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Back-to-school season guidance: Six strategies to prevent illness in child care settings

As Oklahoma’s school-age children head back to class this month, preventing the spread of illness is a major concern for parents and educators. Rising case numbers of Respiratory Syncytial Virus (RSV), COVID-19 including the delta variant, and seasonal flu are already generating health and safety concerns.

Now is the time to review best practices in preparation for fall and winter’s expected illness peak.

While not all sources of illness can be controlled, every child care provider is responsible for implementing safety standards to mitigate the risks associated with seasonal illnesses both common and uncommon. All recommendations are in keeping with the Centers for Disease Control and Prevention (CDC) and the Good Health Handbook: A Guide for Those Caring for Children presented by the Oklahoma State Department of Health and Oklahoma Human Services.

Prevent illness this school year with these six strategies.

Encourage staff members to get vaccinated: Vaccination is the most effective way to prevent COVID-19 and the flu. Children under age 12 cannot yet be vaccinated against COVID-19, which makes getting immunized all the more important for their parents, teachers and other caregivers. Vaccinated adults also fare much better if they happen to contract either virus. Fewer hospitalizations and less severe symptoms overall have been noted in those who have been vaccinated, according to CDC statistics. Stagger staffing among classroom teachers and support personnel to plan for absences. Reference the CDC’s COVID-19 Toolkit for Staff in School Settings and Childcare Programs for additional steps to encourage vaccination. Remind your staff to check with local clinics, pharmacies and doctors’ offices for flu vaccines, which will be available starting in mid-September.

Model correct and consistent mask use: The CDC currently recommends masks for child participants ages 2 and over in indoor settings. Masks are also advised for crowded outdoor settings, especially during close contact activities with people who are not fully vaccinated. Because children cannot yet be vaccinated against COVID-19, adopting masks as a work policy for staff may be advisable. Find more information here about how to choose a well-fitting, multilayered mask and clean it properly. Note: Children should never wear a mask while sleeping.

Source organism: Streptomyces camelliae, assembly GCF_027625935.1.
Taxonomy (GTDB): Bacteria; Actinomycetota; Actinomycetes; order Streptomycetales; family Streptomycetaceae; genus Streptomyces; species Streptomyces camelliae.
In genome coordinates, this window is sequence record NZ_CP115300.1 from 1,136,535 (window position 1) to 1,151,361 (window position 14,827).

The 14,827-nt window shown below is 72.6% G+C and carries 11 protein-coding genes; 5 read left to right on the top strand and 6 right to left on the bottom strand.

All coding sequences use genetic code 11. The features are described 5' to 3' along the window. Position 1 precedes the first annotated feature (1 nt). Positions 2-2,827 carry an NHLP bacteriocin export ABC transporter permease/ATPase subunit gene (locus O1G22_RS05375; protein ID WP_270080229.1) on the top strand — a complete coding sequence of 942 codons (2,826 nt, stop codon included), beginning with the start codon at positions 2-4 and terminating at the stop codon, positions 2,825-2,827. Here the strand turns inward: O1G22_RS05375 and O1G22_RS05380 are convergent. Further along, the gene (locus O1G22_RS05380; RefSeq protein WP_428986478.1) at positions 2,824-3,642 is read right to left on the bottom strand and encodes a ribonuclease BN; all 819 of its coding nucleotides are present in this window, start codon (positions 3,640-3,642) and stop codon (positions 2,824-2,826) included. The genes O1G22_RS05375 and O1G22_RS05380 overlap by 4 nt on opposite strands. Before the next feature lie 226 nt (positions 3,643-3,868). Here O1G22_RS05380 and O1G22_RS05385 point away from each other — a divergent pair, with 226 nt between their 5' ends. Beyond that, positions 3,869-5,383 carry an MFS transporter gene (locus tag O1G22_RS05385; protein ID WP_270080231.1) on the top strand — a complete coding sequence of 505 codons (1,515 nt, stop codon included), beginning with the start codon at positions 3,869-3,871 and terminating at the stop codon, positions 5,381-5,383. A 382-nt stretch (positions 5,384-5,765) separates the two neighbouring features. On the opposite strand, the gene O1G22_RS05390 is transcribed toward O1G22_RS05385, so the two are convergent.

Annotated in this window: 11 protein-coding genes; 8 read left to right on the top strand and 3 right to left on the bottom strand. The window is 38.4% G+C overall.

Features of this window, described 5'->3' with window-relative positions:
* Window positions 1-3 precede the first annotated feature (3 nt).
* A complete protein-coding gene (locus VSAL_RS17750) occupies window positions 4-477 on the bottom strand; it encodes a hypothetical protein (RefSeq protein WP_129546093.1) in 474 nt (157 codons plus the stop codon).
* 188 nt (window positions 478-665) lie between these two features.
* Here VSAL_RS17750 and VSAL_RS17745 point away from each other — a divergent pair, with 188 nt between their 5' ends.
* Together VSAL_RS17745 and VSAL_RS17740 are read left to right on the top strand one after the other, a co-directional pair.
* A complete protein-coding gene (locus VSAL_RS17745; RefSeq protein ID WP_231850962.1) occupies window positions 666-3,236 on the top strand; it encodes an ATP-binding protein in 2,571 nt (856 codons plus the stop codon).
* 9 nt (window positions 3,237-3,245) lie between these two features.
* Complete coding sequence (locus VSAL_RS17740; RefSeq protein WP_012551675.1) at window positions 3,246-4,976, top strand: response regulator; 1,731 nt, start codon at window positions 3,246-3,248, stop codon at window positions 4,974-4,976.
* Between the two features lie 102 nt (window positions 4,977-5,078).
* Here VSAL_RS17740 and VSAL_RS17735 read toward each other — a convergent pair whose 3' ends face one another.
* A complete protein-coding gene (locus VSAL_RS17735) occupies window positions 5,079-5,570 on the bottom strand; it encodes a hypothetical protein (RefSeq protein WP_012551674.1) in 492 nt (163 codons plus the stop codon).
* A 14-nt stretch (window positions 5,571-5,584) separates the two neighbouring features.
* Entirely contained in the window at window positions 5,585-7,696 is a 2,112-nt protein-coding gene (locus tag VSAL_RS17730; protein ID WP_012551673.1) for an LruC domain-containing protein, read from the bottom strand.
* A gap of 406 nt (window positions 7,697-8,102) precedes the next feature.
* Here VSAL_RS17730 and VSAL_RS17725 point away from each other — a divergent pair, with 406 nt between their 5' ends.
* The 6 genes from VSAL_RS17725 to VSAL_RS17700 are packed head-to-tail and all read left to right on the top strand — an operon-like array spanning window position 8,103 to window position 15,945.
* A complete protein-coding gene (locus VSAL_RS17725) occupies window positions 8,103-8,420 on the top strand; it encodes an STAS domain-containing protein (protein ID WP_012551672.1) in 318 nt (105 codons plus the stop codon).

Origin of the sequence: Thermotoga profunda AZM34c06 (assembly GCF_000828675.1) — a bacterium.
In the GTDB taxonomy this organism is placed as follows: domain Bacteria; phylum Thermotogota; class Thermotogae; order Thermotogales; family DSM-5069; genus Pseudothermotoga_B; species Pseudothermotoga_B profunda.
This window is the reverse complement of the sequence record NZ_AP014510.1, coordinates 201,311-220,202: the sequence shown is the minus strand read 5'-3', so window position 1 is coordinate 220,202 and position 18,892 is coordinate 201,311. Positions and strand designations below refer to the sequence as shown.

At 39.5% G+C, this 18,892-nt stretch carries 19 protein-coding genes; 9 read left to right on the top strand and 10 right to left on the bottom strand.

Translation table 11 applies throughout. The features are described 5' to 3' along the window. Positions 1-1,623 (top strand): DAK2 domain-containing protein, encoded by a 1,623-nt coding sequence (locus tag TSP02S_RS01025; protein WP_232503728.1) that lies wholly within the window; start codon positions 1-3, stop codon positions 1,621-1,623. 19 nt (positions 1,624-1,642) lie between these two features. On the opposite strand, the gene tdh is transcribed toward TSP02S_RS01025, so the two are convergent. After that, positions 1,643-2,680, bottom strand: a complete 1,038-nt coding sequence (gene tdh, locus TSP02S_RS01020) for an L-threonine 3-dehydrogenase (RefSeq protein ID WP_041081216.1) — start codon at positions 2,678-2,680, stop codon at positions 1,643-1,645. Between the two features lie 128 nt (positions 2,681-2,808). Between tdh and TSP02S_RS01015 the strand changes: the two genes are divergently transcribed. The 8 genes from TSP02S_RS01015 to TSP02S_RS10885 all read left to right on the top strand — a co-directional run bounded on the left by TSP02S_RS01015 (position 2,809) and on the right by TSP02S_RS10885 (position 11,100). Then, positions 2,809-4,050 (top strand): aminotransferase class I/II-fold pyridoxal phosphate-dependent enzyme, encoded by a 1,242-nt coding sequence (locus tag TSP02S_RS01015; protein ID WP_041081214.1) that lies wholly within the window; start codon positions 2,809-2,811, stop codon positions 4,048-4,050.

Keep children in small groups and maintain physical distancing: Limit children’s exposure by keeping small groups, known as cohorts, together for most activities, including playtimes, naps and meals. Keep cohorts separated by six feet when possible. Modify use of shared spaces, stagger bus rows in use during transportation and separate cribs or sleeping mats. The CDC suggests prioritizing outdoor play when possible.

Increase ventilation: Making sure HVAC and other air filtration systems are in working order is essential. Opening doors and windows can also help, as the CDC states “bringing fresh outdoor air into a building helps keep virus particles from concentrating inside.” Opening bus or van windows to allow for air circulation is also advisable.

Step up cleaning routines: Licensed child care providers are responsible for following all sanitation protocols from Oklahoma Human Services. Staff are required to use “an appropriate cleaner, sanitizer or disinfectant for the task. For sanitizing and disinfecting, only a sanitizer or disinfectant with an Environmental Protection Agency (EPA) registration number or household bleach is used.” Make a freshly-diluted bleach solution daily for staff use, per DHS guidelines. Lab testing has not proven the efficacy of vinegar, essential oils or homemade alternatives, and therefore cannot substitute approved cleaning substances in child care settings. Hot, soapy water is considered a more effective alternative if disinfectant wipes or a bleach solution are not appropriate for a specific item. Post signage with step-by-step instructions for proper cleaning of daily use items. More information is available in our blog post, “Cleaning guidance in the era of COVID 19: A three-tier strategy + Q&A.”

The CDC’s official guidance document for child care providers is an excellent resource with detailed suggestions. If you have questions about specific scenarios, our Rainbow Fleet Resource and Referral Center can help find answers. Email Executive Director Carri Hicks for further discussion.


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